- Subject index
In recent years, cognitive as well as social psychologists have become increasingly aware that metacognition (cognitive processes that apply to themselves) is a fundamental aspect of human psychology. Are metacognitive activities similar to standard cognitive processes or do they represent a separate category? How do people reflect on their cognitive processes? Does our metacognitive knowledge affect our behavioral choices? These are only some of the questions addressed in this broad ranging book. Metacognition is a major international and interdisciplinary book that shows how a full analysis of human reasoning and behavior requires an understanding of both cognitive and metacognitive activities. This group of world-renowned authors draw together key insights from across social and cognitive psychology to offer an unmatched overview of this major debate. It will be invaluable for students and academics in social and cognitive psychology.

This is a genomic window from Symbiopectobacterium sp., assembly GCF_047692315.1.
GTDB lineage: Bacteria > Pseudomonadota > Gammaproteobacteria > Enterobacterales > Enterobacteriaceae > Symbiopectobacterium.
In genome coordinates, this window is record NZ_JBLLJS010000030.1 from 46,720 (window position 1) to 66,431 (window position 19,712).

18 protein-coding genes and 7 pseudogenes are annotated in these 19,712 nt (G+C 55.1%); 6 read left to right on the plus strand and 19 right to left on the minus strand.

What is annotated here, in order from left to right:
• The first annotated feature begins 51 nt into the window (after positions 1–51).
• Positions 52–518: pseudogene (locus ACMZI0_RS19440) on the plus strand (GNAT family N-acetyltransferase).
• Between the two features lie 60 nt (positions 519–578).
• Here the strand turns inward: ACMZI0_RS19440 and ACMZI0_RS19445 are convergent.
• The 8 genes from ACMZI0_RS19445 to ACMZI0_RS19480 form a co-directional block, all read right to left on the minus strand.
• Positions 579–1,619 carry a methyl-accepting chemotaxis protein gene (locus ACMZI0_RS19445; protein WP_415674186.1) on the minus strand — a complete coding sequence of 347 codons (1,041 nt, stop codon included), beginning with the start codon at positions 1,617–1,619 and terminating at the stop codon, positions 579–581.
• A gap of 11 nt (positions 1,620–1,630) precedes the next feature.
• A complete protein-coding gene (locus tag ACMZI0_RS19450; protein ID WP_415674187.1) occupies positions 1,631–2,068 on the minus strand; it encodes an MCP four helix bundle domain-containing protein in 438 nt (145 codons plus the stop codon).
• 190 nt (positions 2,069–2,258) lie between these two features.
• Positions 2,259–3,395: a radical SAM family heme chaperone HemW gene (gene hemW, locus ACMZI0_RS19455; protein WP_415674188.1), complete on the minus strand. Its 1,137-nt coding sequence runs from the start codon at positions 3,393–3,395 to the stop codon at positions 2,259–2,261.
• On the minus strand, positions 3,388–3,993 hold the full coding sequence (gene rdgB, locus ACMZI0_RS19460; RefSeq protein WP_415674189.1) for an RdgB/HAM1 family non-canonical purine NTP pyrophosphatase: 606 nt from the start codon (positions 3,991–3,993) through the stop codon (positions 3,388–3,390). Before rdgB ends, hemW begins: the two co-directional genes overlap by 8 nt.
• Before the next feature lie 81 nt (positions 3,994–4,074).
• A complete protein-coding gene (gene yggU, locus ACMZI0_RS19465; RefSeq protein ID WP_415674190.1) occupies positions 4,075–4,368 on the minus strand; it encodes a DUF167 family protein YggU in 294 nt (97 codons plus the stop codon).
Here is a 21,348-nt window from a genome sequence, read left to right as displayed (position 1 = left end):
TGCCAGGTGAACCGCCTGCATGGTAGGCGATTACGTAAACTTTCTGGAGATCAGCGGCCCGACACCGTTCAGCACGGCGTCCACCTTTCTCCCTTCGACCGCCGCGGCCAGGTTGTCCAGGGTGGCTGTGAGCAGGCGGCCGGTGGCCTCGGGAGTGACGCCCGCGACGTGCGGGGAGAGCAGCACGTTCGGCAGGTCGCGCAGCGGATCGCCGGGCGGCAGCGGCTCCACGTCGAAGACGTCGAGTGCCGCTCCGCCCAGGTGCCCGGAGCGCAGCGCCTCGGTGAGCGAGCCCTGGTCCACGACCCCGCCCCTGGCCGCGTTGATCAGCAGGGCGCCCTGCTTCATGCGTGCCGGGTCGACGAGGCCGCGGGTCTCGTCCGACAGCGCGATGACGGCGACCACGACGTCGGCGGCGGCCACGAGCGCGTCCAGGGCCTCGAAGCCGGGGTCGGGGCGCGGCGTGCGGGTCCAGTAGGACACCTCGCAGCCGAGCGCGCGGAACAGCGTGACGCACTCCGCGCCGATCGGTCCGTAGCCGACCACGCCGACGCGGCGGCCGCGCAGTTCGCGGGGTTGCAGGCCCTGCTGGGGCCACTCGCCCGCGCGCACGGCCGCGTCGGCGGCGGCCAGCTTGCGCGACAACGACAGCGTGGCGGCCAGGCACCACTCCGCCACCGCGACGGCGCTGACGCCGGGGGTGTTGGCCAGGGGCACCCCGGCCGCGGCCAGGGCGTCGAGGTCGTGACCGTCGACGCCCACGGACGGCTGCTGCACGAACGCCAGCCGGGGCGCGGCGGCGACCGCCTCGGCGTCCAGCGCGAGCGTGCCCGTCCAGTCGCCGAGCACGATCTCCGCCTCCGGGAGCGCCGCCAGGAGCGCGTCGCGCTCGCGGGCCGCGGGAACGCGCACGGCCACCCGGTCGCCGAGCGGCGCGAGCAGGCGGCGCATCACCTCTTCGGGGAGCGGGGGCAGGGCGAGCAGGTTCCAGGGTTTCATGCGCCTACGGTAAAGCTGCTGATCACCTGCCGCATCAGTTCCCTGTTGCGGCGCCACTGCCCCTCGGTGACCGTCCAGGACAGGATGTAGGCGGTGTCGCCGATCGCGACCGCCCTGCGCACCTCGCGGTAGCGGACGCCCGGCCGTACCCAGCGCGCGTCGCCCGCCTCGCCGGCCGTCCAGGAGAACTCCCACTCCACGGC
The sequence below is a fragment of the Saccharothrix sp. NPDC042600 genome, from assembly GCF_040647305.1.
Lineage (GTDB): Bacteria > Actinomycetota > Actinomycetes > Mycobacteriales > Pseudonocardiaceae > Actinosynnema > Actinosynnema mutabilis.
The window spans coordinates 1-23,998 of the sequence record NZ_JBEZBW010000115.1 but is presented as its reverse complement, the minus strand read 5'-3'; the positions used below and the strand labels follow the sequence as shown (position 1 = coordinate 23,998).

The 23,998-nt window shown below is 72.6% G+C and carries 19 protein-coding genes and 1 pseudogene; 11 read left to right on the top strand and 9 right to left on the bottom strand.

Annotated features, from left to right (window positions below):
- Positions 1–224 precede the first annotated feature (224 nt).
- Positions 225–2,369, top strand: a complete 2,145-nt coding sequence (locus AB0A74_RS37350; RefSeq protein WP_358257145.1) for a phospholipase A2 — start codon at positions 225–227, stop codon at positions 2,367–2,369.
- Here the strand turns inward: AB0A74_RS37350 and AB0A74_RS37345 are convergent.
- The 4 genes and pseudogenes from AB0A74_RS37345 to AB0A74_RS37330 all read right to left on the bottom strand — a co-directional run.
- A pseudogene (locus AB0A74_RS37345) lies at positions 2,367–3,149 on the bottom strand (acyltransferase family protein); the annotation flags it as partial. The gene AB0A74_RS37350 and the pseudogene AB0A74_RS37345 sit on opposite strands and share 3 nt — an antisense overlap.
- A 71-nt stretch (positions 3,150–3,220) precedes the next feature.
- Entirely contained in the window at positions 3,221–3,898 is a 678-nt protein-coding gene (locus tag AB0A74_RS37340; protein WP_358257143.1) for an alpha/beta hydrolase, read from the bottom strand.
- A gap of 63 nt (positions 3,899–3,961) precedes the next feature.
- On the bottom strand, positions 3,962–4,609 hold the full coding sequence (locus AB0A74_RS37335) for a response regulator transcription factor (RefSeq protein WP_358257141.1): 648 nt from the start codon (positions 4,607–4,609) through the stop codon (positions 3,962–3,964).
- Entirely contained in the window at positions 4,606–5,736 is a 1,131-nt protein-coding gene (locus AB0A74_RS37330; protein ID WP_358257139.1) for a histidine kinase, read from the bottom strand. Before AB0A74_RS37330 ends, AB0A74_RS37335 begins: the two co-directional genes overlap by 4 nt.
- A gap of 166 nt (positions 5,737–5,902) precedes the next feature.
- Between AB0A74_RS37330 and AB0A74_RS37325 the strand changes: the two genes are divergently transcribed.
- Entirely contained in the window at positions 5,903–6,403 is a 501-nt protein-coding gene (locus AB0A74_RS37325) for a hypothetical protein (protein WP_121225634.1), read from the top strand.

Chapter 1: From Social Cognition to Metacognition
From Social Cognition to Metacognition
Metacognition is a fundamental characteristic of human cognition. Not only do we have cognitive activities but it would seem that they can apply to themselves: we have cognitions about cognition. The possibility of metacognition seems typical of the human species and may be related to our being linguistic animals. It stands as one of the important differences between animal and human cognition and the very existence of psychology is proof of our interest in our own mental processes.
Interestingly, however, metacognition has long been neglected as a valid object of scientific inquiry. This state of affairs may have something to do with the disappointments – if not the trauma – that accompanied the historical ...